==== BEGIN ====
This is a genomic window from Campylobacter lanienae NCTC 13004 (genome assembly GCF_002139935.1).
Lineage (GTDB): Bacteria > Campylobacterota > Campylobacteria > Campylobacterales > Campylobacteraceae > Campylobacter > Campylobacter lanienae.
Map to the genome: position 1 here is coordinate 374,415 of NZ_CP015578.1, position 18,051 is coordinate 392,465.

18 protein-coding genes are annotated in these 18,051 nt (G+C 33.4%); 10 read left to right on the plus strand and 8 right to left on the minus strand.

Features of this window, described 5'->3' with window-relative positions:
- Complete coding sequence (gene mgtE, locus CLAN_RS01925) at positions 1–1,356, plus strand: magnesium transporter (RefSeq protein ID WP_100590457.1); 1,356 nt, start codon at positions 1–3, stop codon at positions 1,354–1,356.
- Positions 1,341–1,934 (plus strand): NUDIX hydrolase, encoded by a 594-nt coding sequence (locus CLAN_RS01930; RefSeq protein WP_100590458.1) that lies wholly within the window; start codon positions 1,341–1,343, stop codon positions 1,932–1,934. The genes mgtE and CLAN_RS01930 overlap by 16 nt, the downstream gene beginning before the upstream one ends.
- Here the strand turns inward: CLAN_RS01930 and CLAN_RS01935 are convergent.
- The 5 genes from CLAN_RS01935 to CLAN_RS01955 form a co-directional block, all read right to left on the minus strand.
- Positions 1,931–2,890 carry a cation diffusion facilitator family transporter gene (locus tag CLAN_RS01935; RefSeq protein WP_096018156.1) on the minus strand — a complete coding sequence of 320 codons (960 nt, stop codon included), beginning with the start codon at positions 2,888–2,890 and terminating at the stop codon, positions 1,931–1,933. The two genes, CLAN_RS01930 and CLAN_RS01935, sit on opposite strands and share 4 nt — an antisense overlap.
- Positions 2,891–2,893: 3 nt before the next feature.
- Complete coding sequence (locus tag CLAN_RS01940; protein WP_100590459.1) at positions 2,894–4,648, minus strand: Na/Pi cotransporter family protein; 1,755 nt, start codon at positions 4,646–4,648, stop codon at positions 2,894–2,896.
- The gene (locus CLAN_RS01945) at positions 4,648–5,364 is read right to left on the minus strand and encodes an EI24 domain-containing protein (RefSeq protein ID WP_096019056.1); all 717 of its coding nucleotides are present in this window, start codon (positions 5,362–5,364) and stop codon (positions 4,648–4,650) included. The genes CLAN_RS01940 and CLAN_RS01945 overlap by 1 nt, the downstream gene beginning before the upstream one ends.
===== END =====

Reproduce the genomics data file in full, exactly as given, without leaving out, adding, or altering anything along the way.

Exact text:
This is a genomic window from Campylobacter lanienae NCTC 13004 (genome assembly GCF_002139935.1).
Lineage (GTDB): Bacteria > Campylobacterota > Campylobacteria > Campylobacterales > Campylobacteraceae > Campylobacter > Campylobacter lanienae.
Map to the genome: position 1 here is coordinate 374,415 of NZ_CP015578.1, position 18,051 is coordinate 392,465.

18 protein-coding genes are annotated in these 18,051 nt (G+C 33.4%); 10 read left to right on the plus strand and 8 right to left on the minus strand.

Features of this window, described 5'->3' with window-relative positions:
- Complete coding sequence (gene mgtE, locus CLAN_RS01925) at positions 1–1,356, plus strand: magnesium transporter (RefSeq protein ID WP_100590457.1); 1,356 nt, start codon at positions 1–3, stop codon at positions 1,354–1,356.
- Positions 1,341–1,934 (plus strand): NUDIX hydrolase, encoded by a 594-nt coding sequence (locus CLAN_RS01930; RefSeq protein WP_100590458.1) that lies wholly within the window; start codon positions 1,341–1,343, stop codon positions 1,932–1,934. The genes mgtE and CLAN_RS01930 overlap by 16 nt, the downstream gene beginning before the upstream one ends.
- Here the strand turns inward: CLAN_RS01930 and CLAN_RS01935 are convergent.
- The 5 genes from CLAN_RS01935 to CLAN_RS01955 form a co-directional block, all read right to left on the minus strand.
- Positions 1,931–2,890 carry a cation diffusion facilitator family transporter gene (locus tag CLAN_RS01935; RefSeq protein WP_096018156.1) on the minus strand — a complete coding sequence of 320 codons (960 nt, stop codon included), beginning with the start codon at positions 2,888–2,890 and terminating at the stop codon, positions 1,931–1,933. The two genes, CLAN_RS01930 and CLAN_RS01935, sit on opposite strands and share 4 nt — an antisense overlap.
- Positions 2,891–2,893: 3 nt before the next feature.
- Complete coding sequence (locus tag CLAN_RS01940; protein WP_100590459.1) at positions 2,894–4,648, minus strand: Na/Pi cotransporter family protein; 1,755 nt, start codon at positions 4,646–4,648, stop codon at positions 2,894–2,896.
- The gene (locus CLAN_RS01945) at positions 4,648–5,364 is read right to left on the minus strand and encodes an EI24 domain-containing protein (RefSeq protein ID WP_096019056.1); all 717 of its coding nucleotides are present in this window, start codon (positions 5,362–5,364) and stop codon (positions 4,648–4,650) included. The genes CLAN_RS01940 and CLAN_RS01945 overlap by 1 nt, the downstream gene beginning before the upstream one ends.